parinama change, transformation, effect
samyamat integration, control
By mastery of the three transformations of nature (dharma), quality (laksana) and condition (avastha), through samyama on the nirodha, samadhi, and ekagrata states of consciousness, the yogi acquires knowledge of the past and future.
Now Patanjali explains the properties of yoga, commonly known as supernatural powers, which increase by transformations of consciousness.
In III.14, the words santa (appeasement), udita (generation) and avyapade-M (non-manifestation) were used for the past, present and future. III.15 speaks of the order of sequence from the source (dharmi), involving time and effort for transformation. By following this order, the sadhaka observes the natural flow of the present moving into the past, to manifest later as the future, and thereby earns mastery over time.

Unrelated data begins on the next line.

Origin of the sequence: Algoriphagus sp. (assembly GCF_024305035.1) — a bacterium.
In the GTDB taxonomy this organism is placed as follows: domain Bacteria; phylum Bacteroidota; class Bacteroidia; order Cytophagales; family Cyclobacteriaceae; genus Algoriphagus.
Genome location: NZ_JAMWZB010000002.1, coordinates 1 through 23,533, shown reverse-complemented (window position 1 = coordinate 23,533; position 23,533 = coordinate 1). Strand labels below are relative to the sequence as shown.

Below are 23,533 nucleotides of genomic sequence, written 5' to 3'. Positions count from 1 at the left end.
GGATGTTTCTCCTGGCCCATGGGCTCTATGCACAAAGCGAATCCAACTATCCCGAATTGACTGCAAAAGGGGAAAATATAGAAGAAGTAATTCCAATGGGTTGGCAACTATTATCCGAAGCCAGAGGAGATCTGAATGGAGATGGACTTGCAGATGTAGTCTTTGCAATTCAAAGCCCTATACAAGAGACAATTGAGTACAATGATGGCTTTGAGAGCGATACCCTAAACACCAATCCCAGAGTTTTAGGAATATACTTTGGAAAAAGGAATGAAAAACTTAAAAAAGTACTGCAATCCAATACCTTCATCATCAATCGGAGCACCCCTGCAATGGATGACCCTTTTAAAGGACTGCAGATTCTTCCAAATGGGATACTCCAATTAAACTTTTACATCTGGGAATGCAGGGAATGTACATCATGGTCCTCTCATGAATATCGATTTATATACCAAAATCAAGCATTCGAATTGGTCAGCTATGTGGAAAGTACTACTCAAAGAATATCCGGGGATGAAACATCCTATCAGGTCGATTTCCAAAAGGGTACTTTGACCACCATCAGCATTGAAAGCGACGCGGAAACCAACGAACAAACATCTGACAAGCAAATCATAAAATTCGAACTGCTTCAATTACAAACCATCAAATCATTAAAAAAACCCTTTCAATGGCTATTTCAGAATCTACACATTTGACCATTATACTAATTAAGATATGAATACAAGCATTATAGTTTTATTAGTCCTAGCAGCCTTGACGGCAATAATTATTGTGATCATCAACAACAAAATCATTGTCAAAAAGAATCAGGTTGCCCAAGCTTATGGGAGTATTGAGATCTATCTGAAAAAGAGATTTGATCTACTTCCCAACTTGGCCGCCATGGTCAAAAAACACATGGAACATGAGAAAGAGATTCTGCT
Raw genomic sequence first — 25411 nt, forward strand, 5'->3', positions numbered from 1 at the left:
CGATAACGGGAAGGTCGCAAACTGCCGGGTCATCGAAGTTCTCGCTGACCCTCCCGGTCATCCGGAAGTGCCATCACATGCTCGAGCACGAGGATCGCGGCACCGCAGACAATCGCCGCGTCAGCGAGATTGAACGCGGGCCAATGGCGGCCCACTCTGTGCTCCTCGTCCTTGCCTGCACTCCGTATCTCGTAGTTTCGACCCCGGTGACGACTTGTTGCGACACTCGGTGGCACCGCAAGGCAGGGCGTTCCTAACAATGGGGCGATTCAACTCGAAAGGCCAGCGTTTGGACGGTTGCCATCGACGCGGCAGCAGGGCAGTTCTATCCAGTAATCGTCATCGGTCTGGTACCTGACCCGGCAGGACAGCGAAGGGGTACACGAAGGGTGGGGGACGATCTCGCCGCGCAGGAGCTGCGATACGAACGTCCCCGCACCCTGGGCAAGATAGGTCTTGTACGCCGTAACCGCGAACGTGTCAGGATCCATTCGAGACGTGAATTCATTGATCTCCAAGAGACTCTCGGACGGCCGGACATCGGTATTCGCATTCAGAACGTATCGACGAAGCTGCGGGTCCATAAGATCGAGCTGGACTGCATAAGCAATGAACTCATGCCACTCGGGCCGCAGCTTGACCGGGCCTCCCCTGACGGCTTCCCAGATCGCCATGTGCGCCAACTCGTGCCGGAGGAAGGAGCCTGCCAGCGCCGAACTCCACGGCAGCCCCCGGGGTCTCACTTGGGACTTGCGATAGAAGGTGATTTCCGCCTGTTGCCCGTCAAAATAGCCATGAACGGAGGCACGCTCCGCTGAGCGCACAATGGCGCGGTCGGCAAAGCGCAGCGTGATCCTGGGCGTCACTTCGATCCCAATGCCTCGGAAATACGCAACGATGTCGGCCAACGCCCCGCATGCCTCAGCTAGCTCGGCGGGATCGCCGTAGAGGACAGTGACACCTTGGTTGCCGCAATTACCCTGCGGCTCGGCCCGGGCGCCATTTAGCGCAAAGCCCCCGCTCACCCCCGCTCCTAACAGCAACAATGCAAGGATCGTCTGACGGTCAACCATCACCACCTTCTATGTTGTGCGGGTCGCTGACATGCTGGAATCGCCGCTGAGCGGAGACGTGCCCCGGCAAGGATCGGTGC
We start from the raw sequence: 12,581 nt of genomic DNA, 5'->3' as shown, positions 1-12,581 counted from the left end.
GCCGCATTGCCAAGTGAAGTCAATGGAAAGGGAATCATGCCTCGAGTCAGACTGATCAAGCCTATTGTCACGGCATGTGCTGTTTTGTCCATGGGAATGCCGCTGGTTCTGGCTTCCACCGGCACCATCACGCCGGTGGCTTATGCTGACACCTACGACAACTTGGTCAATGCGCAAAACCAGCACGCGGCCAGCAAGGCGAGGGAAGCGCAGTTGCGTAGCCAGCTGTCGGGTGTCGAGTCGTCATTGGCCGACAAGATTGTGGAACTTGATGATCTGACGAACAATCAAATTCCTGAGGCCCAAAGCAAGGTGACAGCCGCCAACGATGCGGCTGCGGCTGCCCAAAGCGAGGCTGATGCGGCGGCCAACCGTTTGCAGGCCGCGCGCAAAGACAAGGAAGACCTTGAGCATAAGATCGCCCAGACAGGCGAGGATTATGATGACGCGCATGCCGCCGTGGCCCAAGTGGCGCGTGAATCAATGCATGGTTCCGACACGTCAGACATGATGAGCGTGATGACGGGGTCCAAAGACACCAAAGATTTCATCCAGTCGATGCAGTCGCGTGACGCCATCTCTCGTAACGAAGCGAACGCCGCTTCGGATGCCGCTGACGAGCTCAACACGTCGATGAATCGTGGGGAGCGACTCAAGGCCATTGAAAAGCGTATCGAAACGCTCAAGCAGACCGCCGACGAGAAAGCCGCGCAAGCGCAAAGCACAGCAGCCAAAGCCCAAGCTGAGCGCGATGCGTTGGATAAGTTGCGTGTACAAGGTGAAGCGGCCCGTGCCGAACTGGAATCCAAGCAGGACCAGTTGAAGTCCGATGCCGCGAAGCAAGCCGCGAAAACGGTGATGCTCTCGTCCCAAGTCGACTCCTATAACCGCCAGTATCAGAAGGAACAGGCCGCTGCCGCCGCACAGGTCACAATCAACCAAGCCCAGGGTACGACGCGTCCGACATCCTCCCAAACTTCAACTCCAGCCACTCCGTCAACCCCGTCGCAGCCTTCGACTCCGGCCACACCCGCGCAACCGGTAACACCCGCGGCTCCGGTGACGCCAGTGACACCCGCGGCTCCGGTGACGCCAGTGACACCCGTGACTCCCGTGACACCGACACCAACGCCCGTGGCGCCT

In this sutra, Patanjali begins to identify the accomplishments which come to the aspirer who has advanced in yogic discipline. The first is the awareness of time. The yogi's consciousness has transcended the frontier of time - he sees time as ever flowing. Hence he has knowledge of past and future. (Present time is deliberately not mentioned, because its presence is felt). He perceives the orderly sequence of the present slipping into the past, and rolling towards the future; he knows time, its meaning and its impact.
The supposed supernatural powers, discussed from III.16 to III.50, are confirmation that the sddhaka's yoga practices are accurate. He is advised to intensify them with sustained faith and enthusiasm and to be indifferent towards his achievements, so as to avoid deteriorating into affliction, fluctuation and self-gratification.
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